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5 Races That Are Reducing Their Carbon Footprints

Earth Day is April 22! In celebration, we’re highlighting triathlons around the country that are stepping up their efforts to help the environment.

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Earth Day is April 22! In celebration, we’re highlighting triathlons around the country that are stepping up their efforts to help the environment. Presenting five races that are thinking creatively to reduce their carbon footprints.

Ironman Boulder

June 11, 2017, Boulder, Colo.
Ironman.com

Boulder is a health-conscious town, and this race has always been one of the greenest in the Ironman series. In fact, the 140.6-mile race just received notification that its 2016 environmental efforts earned it “Evergreen” certification from the third-party Council for Responsible Sport. It’s the highest level awarded by the council, and Ironman Boulder is only the ninth event (and first triathlon) to reach that level. The race’s eco-friendly initiatives covered everything from waste, water and energy to transportation and food donations. Ironman has rolled out some eco-friendly initiatives across the entire North American series (using compostable cups at aid stations, donating leftover nutrition to local food pantries and shelters), but Boulder has been a guinea pig of sorts. “Boulder was a race market that already demanded unique environmental efforts and presented an opportunity to go further,” says Keats McGonigal, senior regional director for Ironman. “We are planning to take lessons learned from this race’s achievements to see what might be scalable at other events across the series.”

Photo: Ironman

A few of 2016 Ironman Boulder’s green initiatives

  • Diverted 80 percent of waste from landfills
  • Collected and recycled 54 bike tubes, 26 bike tires and 64 CO2 canisters from athletes
  • Donated 5,621 pounds of unused perishable food and 9,022 pounds of bottled water to the Community Food Share in Louisville, Colo.
  • Eliminated the use of on-course sponges to prevent 400 gallons of water run-off
  • Coordinated with Boulder “B-Cycle” to offer credits to athletes and spectators and minimize race weekend vehicle use

WIN for KC Triathlon

July 29, 2017, Smithville, Mo.
Sportkc.org

This women-only sprint tri in Missouri has worked hard to achieve gold-level status with the Council for Responsible Sport. Its efforts include paperless registration, strongly encouraging athletes to carpool to the event, donating gently used sneakers to the charity Soles4Souls, utilizing compostable cups and plates, and composting food waste.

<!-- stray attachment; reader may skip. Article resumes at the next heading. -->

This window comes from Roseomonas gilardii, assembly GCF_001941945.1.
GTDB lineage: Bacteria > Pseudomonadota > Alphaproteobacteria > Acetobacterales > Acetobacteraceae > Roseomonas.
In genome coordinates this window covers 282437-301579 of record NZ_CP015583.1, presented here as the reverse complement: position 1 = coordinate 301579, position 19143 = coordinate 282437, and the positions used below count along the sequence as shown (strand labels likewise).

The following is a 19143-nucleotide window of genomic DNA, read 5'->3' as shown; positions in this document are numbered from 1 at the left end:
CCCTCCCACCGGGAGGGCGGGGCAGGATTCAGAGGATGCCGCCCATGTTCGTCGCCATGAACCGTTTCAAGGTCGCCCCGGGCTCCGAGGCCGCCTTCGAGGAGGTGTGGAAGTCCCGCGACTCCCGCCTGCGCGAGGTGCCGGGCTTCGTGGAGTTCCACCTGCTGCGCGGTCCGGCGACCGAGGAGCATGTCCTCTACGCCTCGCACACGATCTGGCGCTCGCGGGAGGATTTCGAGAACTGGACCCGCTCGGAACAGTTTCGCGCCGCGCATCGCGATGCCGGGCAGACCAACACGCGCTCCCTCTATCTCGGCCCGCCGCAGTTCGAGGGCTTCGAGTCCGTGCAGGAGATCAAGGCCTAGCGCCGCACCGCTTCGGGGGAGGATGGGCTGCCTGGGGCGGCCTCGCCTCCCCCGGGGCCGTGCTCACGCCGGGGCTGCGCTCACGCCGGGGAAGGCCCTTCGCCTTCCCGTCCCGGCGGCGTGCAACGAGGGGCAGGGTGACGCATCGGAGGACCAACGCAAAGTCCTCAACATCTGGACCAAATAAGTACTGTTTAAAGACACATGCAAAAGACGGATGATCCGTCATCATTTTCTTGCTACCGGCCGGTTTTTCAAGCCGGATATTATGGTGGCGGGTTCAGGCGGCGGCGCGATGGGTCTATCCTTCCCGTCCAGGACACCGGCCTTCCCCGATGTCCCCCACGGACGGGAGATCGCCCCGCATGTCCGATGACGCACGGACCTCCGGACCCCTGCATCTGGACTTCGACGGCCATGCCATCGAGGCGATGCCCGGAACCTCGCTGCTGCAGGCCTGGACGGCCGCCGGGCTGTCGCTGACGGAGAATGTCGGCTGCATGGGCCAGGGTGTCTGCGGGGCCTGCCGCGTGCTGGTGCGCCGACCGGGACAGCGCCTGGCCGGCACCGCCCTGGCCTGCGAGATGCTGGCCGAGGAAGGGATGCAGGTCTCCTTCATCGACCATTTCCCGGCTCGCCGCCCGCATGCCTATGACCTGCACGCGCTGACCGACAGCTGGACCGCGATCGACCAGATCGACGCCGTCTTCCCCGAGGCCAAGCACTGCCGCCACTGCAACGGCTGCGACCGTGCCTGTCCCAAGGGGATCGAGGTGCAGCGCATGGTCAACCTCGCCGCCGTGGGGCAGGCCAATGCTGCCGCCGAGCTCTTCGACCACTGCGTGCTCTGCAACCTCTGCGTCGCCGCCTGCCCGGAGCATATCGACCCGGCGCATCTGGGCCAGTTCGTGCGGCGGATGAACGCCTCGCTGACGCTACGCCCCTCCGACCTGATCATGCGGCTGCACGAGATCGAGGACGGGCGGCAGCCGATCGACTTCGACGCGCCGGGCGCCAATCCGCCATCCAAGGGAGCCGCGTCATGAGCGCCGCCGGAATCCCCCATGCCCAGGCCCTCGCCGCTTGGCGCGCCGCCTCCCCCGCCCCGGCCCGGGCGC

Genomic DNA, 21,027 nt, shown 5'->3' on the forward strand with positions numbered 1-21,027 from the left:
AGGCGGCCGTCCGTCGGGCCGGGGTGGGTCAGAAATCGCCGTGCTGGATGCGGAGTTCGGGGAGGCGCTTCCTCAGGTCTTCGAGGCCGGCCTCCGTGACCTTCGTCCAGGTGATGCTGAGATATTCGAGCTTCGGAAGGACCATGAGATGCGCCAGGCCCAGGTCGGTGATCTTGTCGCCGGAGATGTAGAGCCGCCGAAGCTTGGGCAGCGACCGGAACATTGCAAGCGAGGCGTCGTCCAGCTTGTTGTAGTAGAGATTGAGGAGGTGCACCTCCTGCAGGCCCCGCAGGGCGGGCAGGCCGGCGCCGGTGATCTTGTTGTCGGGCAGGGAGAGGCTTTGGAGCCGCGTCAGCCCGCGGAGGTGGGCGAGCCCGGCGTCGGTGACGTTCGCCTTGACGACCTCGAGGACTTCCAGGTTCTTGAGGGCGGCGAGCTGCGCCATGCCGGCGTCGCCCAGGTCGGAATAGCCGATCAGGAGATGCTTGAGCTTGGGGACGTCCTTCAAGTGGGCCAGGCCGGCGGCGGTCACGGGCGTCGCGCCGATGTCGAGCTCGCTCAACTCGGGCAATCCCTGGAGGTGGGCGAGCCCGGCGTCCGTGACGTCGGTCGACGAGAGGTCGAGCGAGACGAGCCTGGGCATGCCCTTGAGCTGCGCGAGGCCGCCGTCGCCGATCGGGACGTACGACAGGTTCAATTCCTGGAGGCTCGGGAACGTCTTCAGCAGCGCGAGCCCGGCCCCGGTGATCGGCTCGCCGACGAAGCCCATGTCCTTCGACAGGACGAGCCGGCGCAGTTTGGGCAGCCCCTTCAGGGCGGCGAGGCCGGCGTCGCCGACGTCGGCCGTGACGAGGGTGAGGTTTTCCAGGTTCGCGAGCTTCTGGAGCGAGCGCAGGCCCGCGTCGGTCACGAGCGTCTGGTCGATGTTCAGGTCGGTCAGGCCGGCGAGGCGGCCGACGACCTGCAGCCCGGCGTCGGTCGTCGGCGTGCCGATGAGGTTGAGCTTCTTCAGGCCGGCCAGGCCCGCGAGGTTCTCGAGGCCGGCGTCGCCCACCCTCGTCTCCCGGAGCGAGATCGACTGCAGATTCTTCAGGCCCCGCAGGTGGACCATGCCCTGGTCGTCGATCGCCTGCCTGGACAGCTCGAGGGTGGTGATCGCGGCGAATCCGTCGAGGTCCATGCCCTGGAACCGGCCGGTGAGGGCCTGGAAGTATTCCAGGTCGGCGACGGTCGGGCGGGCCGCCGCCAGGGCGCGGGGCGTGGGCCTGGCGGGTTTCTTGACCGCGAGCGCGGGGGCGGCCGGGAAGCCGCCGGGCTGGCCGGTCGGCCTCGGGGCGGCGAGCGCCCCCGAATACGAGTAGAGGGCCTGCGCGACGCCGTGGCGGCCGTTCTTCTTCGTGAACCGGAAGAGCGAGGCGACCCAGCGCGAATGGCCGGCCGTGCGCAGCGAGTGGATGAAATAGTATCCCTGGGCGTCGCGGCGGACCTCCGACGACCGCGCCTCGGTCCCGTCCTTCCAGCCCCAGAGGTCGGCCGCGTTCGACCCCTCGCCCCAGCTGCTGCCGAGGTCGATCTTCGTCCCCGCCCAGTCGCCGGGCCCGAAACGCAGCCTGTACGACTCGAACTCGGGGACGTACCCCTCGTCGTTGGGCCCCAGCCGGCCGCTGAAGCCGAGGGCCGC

Marin Triathlon

Oct. 28–29, 2017, Marin County, Calif.
Marintriathlon.com

Located just across the Golden Gate Bridge from San Francisco, Marin hosts Olympic, sprint and kids’ triathlons, and race organizers are trying to be zero waste and carbon neutral. To help achieve those goals, all power is generated by solar energy, all paper products are post-consumer recycled, all utensils and cookware are compostable, and all beverages served (coffees, teas, etc.) are organic and fair trade.

Deuces Wild Triathlon Festival

June 3–4, 2017, Show Low, Ariz.
Deuceswildtriathlon.com

Made up of long-course, sprint and XTERRA triathlons, Deuces Wild has made a commitment to minimizing its unusable waste. To that end, all food waste, plates, napkins, utensils and cups are composted to become a soil additive; there’s only digital registration and information packets (no paper); and registration provides the option to decline a race shirt. Racers are also encouraged to use the Carbonfund calculator to determine how much carbon they used to get to the race, then make a donation to offset their environmental impact.

Musselman Triathlon

July 14–16, 2017, Geneva, N.Y.
Musselmantri.com

This summer race in the Finger Lakes features a half-iron, sprint and super sprint, and the organizers of Musselman have made the race more and more sustainable over the last decade. They’ve thought through everything, from providing sustainable fruit to athletes that’s sourced from a local family-owned company to giving athletes locally made finisher medals. Musselman also uses recyclable bib numbers and participant race shirts made from bamboo. Athletes can use an online, interactive map to set up carpools to the race.